Sunday, February 26, 2012

The Well Is Deep

Jesus' encounters with women never really fascinated me until adulthood. The sordid pasts of his mother and great-great-grandmothers gave me hope when I first came to understand them: Tamar, the trickster; Rahab, the harlot; Ruth, the foreigner; Bathsheba, the adulteress; and Mary, who became pregnant out of wedlock. If he chose them, then maybe he could choose me: Suzanne, the sinner, the desirer of her own way.

Jesus & the woman at the well

Today through a domino series of link clicks, I found myself connecting with the Samaritan woman Jesus encounters at the well. Jesus approaches her in a manner that she can understand and is deliberate in his questions of her. She is honest in her responses, though it means sheer vulnerability of her own imperfect heart. Thirsty and in need of well water for her own and her family's well-being, she is confused and unsure of the ability (maybe even sanity) of the man talking to her when Jesus offers her "living water." "Sir, you have nothing to draw with, and the well is deep" (John 4:11). 

Today I can relate to this woman. Jesus, I can't see your bucket, and the well looks so deep. Help my unbelief in your desire and ability to fill me until I overflow. 
 "My misgivings arise from the fact that I search within to find how He will do what He says. My doubts spring from the depths of my own inferiority. If I detect these misgivings in myself, I should bring them into the light and confess them openly— 'Lord, I have had misgivings about You. I have not believed in Your abilities, but only my own. And I have not believed in Your almighty power apart from my finite understanding of it.'" ~Oswald Chambers, My Utmost For His Highest
Lord, through this season of Lent, help me to trust you in your mighty power, your infinite resources and your very great love for me.  Bring me into the light. Amen.

Monday, February 20, 2012

Piano Classes

Group piano classes are not a common offering at the high school level, but it is exciting to watch them thrive as a good use of our personnel and facility resources. Not to mention, they're just fun. :) Things I love about group piano:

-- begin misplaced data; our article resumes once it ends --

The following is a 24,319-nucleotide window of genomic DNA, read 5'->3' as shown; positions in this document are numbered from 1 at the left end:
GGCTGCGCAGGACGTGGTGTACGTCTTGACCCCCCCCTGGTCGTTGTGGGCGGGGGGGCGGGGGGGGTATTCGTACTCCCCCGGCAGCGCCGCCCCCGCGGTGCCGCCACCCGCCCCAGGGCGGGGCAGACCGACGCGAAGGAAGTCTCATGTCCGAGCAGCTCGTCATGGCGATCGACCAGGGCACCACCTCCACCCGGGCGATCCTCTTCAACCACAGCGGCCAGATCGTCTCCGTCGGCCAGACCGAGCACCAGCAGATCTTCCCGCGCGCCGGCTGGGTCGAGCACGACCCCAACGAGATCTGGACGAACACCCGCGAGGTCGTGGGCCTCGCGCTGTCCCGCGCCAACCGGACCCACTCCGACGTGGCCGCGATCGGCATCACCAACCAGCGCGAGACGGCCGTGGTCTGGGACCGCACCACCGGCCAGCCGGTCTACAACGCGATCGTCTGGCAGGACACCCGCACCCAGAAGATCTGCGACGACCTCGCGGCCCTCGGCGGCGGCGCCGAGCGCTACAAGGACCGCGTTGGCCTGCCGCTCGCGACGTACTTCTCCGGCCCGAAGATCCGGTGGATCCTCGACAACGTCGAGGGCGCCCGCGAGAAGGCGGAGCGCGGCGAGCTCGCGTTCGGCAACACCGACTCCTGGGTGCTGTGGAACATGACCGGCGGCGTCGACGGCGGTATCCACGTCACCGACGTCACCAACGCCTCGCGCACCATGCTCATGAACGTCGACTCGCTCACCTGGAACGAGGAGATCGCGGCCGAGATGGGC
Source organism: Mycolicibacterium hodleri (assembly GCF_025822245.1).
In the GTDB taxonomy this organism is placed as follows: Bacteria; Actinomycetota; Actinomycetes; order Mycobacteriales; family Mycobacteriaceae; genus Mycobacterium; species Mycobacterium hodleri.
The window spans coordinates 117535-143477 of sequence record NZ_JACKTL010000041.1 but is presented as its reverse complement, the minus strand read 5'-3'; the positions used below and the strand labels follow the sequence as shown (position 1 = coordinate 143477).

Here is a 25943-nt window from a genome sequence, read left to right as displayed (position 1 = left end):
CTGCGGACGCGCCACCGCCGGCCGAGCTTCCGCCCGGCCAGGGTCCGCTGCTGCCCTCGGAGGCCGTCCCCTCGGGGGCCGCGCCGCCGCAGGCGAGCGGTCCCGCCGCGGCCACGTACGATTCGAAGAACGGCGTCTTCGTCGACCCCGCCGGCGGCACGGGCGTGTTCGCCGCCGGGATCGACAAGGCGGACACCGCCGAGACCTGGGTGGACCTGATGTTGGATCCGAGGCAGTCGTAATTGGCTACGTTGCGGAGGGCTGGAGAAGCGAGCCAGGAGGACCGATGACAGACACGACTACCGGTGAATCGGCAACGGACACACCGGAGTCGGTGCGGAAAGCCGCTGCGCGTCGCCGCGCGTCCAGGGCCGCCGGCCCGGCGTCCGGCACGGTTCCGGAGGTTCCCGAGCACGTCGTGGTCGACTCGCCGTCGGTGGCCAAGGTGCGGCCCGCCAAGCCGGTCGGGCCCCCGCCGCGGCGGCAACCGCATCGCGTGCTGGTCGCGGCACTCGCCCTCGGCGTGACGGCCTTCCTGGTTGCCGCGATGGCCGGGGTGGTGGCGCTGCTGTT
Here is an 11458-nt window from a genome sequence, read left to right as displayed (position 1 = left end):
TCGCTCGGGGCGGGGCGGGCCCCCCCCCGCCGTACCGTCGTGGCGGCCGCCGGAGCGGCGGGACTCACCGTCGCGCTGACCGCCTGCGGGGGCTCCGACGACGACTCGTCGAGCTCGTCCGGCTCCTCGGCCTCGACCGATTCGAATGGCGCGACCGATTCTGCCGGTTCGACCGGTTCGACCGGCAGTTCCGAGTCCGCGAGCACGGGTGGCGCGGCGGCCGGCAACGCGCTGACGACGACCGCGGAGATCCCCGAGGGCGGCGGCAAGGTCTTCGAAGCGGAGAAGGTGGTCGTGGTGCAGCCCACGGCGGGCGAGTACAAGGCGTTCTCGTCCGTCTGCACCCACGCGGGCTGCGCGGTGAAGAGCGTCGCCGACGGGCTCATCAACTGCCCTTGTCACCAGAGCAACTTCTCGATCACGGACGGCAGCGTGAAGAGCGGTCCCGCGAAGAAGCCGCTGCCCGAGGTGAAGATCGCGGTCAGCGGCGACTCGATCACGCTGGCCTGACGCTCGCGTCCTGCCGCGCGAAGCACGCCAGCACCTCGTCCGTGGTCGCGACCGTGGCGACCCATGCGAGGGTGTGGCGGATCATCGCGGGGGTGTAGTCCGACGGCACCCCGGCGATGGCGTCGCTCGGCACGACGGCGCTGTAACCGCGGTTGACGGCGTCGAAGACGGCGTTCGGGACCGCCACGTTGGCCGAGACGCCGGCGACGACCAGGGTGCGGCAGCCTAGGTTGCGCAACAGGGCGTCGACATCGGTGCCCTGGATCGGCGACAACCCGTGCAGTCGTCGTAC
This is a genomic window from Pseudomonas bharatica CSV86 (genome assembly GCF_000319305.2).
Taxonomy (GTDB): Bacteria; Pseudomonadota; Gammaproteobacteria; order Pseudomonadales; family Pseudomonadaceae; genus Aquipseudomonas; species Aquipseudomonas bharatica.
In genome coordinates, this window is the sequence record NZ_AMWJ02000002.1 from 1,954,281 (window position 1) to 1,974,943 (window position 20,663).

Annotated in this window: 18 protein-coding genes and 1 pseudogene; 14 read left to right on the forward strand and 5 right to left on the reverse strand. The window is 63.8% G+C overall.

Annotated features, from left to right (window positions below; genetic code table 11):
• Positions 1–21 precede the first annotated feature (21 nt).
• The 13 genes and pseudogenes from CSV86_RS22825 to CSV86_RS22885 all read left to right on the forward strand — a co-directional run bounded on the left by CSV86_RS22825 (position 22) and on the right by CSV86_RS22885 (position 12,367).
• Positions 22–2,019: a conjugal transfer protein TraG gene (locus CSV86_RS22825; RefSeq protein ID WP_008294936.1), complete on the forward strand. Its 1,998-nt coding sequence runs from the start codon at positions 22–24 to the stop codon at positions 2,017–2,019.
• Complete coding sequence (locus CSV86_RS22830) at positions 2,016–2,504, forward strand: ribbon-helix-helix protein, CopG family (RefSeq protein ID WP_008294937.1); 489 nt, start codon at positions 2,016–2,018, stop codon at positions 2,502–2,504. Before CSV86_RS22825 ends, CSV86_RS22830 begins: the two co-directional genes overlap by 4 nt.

• Positive peer pressure: it is healthy and motivating for students to learn music in a peer group. As a teacher, I work hard to help each class build camaraderie and a spirit of encouragement. I must admit, that's pretty easy to do with the students at BFA. It is so much fun to watch them challenge each other.
  • Varied literature: students are learning two to three times the amount of music that they would be learning in private lessons as they listen to their classmates perfect performance pieces alongside their own.
  • Ensemble playing: The first time I really played in an ensemble was in college. The experience was transforming to my playing and in helping me realize how God had put me together. I am energized by people, and when given an opportunity to play with others it is really incredible. For introverts and extraverts alike, the experience of playing with a group emphasizes skills like steady tempo, playing through mistakes and sight-reading. These skills are essential for a budding musician.

The picture below is of one of my Piano 1 classes last fall on a performance day. They're a mix of day and boarding students. All but one of them are in a Piano 2 class this spring. I have especially enjoyed watching them grow over two semesters this year. What a privilege it is to teach!